Friday, December 31, 2010

Toast to Trine's Watt, Franklin's Ray

Earlier this month, Trine University quarterback Eric Watt (pictured above) was named the winner of the 2010 Gagliardi Trophy, NCAA Division III football's most prestigious individual award and D3's version of Division I's Heisman Trophy. It recognizes a student-athlete's excellence in football, academics and community service.

He was announced as winner in front of a live audience and chosen over defensive end Matt Hoffman of Rowan and quarterbacks Kyle Ray of Franklin and Ben McLaughlin of Louisiana College.

Watt led Trine (Angola, Ind.) to three Michigan Intercollegiate Athletic Association titles and three NCAA Division III playoff berths. With Watt as a full-time starter, the Thunder went 29-1 in three years.

Why is this a big deal -- and cause to mention in this blog? Because the one regular-season loss that Trine suffered came in September 2009 at Franklin College, a game I shot and uploaded pictures for a previous blog post. I still have a gallery up with images from that game: Trine-Franklin football. Franklin came from 13 points behind late in the third quarter to pull out the win, 30-29. The Grizzlies had an equally successful season this year, losing just once and making the postseason playoffs. 

I find it fascinating that Ray (below), who also played in that September 2009 game at Franklin, also was a finalist for the Gagliardi Trophy this year. His stellar 2010 senior season was largely responsible for Franklin's success and qualification for playoffs. For his first three years at Franklin, Ray wore jersey No. 10 (as seen below, his junior year); this season, his last, he switched to No. 26 in tribute to his father, who also played at Franklin and who died last year.

Unbeaten Little Giants prevail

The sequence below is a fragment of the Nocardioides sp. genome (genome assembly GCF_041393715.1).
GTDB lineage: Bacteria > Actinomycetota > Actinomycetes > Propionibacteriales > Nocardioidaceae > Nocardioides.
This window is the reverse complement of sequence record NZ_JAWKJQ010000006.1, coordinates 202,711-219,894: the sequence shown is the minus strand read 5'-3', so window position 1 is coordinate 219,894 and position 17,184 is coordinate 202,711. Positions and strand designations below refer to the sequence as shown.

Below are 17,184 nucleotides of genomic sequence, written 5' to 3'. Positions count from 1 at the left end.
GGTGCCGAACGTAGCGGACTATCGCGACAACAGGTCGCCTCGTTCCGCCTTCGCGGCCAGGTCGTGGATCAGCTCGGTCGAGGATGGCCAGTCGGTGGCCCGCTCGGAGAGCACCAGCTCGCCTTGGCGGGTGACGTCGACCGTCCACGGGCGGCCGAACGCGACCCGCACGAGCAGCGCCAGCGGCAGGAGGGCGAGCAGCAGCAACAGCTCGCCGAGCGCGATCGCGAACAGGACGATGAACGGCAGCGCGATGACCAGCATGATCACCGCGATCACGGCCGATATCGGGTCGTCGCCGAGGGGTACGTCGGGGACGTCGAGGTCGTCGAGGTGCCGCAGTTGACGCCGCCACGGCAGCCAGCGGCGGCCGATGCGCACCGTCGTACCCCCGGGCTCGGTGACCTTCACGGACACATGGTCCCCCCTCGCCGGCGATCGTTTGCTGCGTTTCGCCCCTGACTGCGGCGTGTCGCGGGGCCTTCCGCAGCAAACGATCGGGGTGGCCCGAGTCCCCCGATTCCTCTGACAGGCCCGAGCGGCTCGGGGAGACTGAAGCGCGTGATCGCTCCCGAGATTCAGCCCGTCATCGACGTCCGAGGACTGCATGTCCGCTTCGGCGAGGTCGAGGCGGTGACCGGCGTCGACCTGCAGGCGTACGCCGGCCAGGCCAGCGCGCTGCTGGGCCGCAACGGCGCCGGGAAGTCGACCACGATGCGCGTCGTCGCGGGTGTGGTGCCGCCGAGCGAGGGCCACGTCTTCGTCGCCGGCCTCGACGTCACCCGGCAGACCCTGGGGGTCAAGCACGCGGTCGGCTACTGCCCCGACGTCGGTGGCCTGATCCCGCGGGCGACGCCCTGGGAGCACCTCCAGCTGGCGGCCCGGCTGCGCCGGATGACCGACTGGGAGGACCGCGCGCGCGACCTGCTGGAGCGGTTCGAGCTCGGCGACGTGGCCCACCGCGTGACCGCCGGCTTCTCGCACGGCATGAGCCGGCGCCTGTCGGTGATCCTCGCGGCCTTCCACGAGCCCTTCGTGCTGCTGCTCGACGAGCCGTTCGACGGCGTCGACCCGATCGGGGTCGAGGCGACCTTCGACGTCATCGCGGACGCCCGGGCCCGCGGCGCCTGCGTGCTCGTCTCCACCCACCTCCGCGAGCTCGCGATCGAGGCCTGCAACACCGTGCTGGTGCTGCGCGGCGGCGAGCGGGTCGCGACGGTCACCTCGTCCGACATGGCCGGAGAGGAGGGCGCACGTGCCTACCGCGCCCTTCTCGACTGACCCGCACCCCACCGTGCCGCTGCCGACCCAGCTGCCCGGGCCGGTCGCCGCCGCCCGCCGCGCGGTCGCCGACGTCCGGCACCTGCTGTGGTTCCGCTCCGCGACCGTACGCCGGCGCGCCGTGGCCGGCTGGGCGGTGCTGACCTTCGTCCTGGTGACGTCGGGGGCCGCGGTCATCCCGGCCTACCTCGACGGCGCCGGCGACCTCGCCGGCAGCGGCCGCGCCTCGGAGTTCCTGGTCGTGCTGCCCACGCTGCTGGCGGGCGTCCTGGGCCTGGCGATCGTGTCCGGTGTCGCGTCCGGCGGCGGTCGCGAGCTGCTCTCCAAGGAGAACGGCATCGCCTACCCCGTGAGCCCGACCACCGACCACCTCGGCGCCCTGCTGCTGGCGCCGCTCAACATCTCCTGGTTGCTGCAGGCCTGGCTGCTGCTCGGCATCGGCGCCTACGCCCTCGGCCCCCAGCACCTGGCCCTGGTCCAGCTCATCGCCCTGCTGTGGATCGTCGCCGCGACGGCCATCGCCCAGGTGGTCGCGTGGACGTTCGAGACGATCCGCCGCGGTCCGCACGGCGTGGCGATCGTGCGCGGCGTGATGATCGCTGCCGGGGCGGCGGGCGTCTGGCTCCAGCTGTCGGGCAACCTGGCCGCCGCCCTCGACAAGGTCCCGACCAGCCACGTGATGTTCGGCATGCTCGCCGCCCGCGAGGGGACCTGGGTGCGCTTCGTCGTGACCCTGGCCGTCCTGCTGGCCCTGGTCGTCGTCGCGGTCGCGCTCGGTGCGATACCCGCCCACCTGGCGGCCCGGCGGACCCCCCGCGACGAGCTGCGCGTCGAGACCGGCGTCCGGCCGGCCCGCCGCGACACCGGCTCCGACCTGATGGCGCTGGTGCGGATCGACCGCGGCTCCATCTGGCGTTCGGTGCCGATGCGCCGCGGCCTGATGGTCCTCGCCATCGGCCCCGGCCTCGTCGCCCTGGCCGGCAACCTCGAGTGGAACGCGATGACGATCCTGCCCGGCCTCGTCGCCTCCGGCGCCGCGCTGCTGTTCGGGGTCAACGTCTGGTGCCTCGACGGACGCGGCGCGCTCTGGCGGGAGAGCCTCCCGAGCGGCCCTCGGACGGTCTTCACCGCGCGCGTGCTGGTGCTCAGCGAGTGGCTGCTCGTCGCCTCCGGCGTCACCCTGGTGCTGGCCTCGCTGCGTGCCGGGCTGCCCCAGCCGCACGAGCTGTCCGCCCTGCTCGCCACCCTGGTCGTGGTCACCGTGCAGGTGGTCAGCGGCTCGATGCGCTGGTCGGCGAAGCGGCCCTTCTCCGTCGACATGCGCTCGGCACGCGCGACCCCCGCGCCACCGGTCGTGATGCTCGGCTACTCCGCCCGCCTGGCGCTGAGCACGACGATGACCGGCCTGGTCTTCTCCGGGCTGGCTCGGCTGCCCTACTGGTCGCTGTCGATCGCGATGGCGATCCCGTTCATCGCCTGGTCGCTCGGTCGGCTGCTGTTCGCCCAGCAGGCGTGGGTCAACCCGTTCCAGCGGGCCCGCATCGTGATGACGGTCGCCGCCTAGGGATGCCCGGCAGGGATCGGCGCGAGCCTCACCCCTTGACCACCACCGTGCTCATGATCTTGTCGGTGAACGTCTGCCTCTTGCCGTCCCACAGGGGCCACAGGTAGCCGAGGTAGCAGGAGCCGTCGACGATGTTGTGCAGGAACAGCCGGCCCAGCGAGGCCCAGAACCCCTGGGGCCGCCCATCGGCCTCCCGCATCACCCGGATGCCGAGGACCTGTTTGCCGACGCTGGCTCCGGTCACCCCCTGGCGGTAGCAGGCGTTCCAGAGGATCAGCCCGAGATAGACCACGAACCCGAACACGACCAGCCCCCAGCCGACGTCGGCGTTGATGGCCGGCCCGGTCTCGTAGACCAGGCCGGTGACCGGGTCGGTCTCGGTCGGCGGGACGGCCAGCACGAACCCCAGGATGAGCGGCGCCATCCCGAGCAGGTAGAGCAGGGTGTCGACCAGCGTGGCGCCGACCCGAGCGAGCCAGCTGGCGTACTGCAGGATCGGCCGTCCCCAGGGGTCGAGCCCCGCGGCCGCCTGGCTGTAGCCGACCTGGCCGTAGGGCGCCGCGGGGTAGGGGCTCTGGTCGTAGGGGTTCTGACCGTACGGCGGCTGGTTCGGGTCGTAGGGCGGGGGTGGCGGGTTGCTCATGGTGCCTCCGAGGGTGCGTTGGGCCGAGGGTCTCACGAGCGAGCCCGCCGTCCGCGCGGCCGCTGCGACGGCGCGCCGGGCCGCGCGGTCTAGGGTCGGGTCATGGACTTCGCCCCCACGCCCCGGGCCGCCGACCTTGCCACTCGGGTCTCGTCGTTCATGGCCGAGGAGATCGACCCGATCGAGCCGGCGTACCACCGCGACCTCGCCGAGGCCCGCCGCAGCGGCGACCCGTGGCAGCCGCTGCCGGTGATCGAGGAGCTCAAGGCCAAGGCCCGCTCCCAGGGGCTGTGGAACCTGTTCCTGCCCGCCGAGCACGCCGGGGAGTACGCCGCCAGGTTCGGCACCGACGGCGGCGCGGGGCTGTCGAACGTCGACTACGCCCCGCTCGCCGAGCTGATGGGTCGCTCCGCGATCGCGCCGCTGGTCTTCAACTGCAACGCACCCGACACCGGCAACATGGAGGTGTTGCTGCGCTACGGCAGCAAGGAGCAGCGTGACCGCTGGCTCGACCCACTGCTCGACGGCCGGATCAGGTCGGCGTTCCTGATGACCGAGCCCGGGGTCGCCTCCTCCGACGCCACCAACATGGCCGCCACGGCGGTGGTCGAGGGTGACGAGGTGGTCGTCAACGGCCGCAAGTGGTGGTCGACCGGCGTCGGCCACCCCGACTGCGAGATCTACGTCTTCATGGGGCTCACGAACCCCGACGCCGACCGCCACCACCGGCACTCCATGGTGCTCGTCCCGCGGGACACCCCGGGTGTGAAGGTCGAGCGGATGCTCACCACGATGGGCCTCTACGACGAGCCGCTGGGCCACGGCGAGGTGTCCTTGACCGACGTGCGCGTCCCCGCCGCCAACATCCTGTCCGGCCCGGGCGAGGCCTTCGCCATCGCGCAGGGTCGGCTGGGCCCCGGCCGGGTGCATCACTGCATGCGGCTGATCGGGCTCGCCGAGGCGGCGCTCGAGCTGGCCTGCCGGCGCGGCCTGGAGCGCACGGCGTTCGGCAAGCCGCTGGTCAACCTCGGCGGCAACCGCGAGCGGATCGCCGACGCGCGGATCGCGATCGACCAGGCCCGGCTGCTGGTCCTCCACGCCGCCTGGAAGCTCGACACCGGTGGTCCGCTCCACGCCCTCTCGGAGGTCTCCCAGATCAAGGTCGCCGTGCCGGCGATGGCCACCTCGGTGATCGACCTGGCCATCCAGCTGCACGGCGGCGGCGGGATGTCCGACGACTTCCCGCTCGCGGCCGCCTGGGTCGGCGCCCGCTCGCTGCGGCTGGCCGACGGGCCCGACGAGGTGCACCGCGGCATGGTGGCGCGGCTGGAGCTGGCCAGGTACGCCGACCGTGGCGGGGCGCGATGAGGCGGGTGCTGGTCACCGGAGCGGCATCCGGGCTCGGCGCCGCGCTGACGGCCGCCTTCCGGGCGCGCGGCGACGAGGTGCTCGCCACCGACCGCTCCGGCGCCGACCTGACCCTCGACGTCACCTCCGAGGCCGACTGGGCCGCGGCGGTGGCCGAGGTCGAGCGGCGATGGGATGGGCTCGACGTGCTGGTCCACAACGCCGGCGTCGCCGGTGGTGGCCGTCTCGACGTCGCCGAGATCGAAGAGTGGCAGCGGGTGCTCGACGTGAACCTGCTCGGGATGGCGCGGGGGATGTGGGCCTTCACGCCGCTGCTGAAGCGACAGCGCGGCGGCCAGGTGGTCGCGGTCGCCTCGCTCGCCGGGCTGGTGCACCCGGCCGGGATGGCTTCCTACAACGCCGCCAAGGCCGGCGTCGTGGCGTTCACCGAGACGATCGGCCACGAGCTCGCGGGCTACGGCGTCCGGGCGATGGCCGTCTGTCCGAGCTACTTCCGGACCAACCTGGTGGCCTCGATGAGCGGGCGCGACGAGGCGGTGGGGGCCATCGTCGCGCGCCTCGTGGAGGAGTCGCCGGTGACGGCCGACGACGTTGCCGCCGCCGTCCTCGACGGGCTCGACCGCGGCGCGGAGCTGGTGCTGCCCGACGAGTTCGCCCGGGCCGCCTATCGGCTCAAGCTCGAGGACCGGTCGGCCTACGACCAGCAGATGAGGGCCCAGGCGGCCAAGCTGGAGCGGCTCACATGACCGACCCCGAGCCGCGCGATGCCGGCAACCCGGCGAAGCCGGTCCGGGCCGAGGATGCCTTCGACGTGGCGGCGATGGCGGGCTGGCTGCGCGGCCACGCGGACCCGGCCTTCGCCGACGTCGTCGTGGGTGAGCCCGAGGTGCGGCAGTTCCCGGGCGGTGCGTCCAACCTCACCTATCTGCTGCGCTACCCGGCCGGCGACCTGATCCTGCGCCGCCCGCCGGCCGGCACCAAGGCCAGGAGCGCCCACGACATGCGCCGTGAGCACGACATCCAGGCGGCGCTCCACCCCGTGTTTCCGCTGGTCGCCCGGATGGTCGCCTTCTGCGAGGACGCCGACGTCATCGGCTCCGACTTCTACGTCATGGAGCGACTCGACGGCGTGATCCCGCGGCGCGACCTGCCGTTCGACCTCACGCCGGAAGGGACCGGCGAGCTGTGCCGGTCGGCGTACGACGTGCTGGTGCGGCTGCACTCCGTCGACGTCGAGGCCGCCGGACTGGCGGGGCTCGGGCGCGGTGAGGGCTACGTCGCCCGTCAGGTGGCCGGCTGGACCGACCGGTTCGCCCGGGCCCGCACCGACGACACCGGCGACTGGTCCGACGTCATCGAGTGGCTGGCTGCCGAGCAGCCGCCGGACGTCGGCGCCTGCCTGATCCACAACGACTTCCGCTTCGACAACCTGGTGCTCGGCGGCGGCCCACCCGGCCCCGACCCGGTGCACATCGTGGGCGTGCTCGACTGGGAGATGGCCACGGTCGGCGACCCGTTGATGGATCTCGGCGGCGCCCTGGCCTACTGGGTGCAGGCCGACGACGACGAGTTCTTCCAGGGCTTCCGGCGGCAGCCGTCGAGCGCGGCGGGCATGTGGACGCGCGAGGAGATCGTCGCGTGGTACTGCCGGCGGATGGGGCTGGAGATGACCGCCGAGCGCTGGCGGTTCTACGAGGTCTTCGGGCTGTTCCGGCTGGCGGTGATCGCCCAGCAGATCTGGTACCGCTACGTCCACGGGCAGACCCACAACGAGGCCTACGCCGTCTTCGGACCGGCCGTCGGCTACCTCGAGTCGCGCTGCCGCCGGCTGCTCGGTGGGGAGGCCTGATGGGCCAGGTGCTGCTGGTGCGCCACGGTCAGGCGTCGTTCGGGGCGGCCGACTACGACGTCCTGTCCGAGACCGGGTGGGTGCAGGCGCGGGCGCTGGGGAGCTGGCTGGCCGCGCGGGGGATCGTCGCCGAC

in rematch with Grizzlies, 77-74


On Nov. 20, in the final game of the Little Giant Tip-Off Classic on its home court in Crawfordsville, Ind., the Wabash College men's basketball team destroyed Franklin College, 96-55. The Little Giants continued to roll thereafter, and going into Wednesday's rematch with the Grizzlies at the Spurlock Center in Franklin, they were 11-0 and ranked eighth in the latest D3hoops.com poll of small school basketball teams.

In Wednesday's rematch, the Grizzlies gave Wabash everything they had, rallying from an early 30-13 deficit to eventually grab the lead on several occasions in the second half. But the Little Giants hung on to win, 77-74, improving their record to 12-0. Franklin dropped to 4-8. The Little Giants' Derek Bailey (red jersey No. 41) iced the win by sinking two critical free throws near the end of the game. Teammate Wes Smith (#21) led all scorers with 23 points; freshman Bailey Howard (#20) led the Grizzlies with 22 points.

A week down the road, the Little Giants will face top-ranked Wooster (Ohio) College at home in what should be a very interesting game. These images are from Wednesday night's game at Franklin. To review a full gallery of photos from the game, click on this link: Franklin-Wabash basketball.


 



 









 

 



 
 

 



  

Tuesday, December 28, 2010

A night shoot in Zionsville, Ind.


In a final push to capture nighttime holiday decorations, I accompanied a group of photo enthusiasts to the town of Zionsville, a northwest suburb of Indianapolis, on Thursday night, two days before Christmas. It was my fourth or fifth opportunity to put my new PowerShot G12 to the test, and I remain pleasantly impressed with its ability to deliver fine, sharp RAW images at shutter speeds as slow as 1/15 and even an occasional 1/6. Those were my default settings using Program mode and an ISO of 1600. 

We were hoping to hook up with the Indianapolis Hiking Club, which was having its annual tour of Zionsville and Chocolate shop stop outing. But by the time we got out of the eatery where we dined beforehand, we apparently had missed the rendezvous. The four of us meanered through the nearby neighborhood then returned downtown to shoot.